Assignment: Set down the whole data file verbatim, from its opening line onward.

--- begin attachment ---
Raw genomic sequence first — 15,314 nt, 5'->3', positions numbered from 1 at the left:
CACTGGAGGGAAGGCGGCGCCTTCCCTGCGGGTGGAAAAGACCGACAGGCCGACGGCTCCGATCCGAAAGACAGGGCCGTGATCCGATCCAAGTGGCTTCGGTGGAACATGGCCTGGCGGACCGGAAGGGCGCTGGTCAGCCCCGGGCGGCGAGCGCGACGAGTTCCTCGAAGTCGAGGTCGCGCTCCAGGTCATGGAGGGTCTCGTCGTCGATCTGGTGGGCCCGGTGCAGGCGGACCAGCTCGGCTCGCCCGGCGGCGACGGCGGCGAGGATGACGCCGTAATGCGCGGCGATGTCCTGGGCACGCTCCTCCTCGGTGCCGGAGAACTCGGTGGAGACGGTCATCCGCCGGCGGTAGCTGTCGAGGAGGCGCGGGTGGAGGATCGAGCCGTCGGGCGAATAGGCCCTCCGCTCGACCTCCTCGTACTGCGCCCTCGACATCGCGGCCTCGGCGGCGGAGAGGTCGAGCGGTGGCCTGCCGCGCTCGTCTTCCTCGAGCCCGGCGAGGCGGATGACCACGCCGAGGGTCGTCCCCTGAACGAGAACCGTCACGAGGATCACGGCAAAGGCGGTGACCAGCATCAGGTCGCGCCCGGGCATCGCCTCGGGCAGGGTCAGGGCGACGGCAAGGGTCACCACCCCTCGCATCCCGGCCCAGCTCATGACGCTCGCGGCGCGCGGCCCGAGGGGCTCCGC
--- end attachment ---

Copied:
Raw genomic sequence first — 15,314 nt, 5'->3', positions numbered from 1 at the left:
CACTGGAGGGAAGGCGGCGCCTTCCCTGCGGGTGGAAAAGACCGACAGGCCGACGGCTCCGATCCGAAAGACAGGGCCGTGATCCGATCCAAGTGGCTTCGGTGGAACATGGCCTGGCGGACCGGAAGGGCGCTGGTCAGCCCCGGGCGGCGAGCGCGACGAGTTCCTCGAAGTCGAGGTCGCGCTCCAGGTCATGGAGGGTCTCGTCGTCGATCTGGTGGGCCCGGTGCAGGCGGACCAGCTCGGCTCGCCCGGCGGCGACGGCGGCGAGGATGACGCCGTAATGCGCGGCGATGTCCTGGGCACGCTCCTCCTCGGTGCCGGAGAACTCGGTGGAGACGGTCATCCGCCGGCGGTAGCTGTCGAGGAGGCGCGGGTGGAGGATCGAGCCGTCGGGCGAATAGGCCCTCCGCTCGACCTCCTCGTACTGCGCCCTCGACATCGCGGCCTCGGCGGCGGAGAGGTCGAGCGGTGGCCTGCCGCGCTCGTCTTCCTCGAGCCCGGCGAGGCGGATGACCACGCCGAGGGTCGTCCCCTGAACGAGAACCGTCACGAGGATCACGGCAAAGGCGGTGACCAGCATCAGGTCGCGCCCGGGCATCGCCTCGGGCAGGGTCAGGGCGACGGCAAGGGTCACCACCCCTCGCATCCCGGCCCAGCTCATGACGCTCGCGGCGCGCGGCCCGAGGGGCTCCGC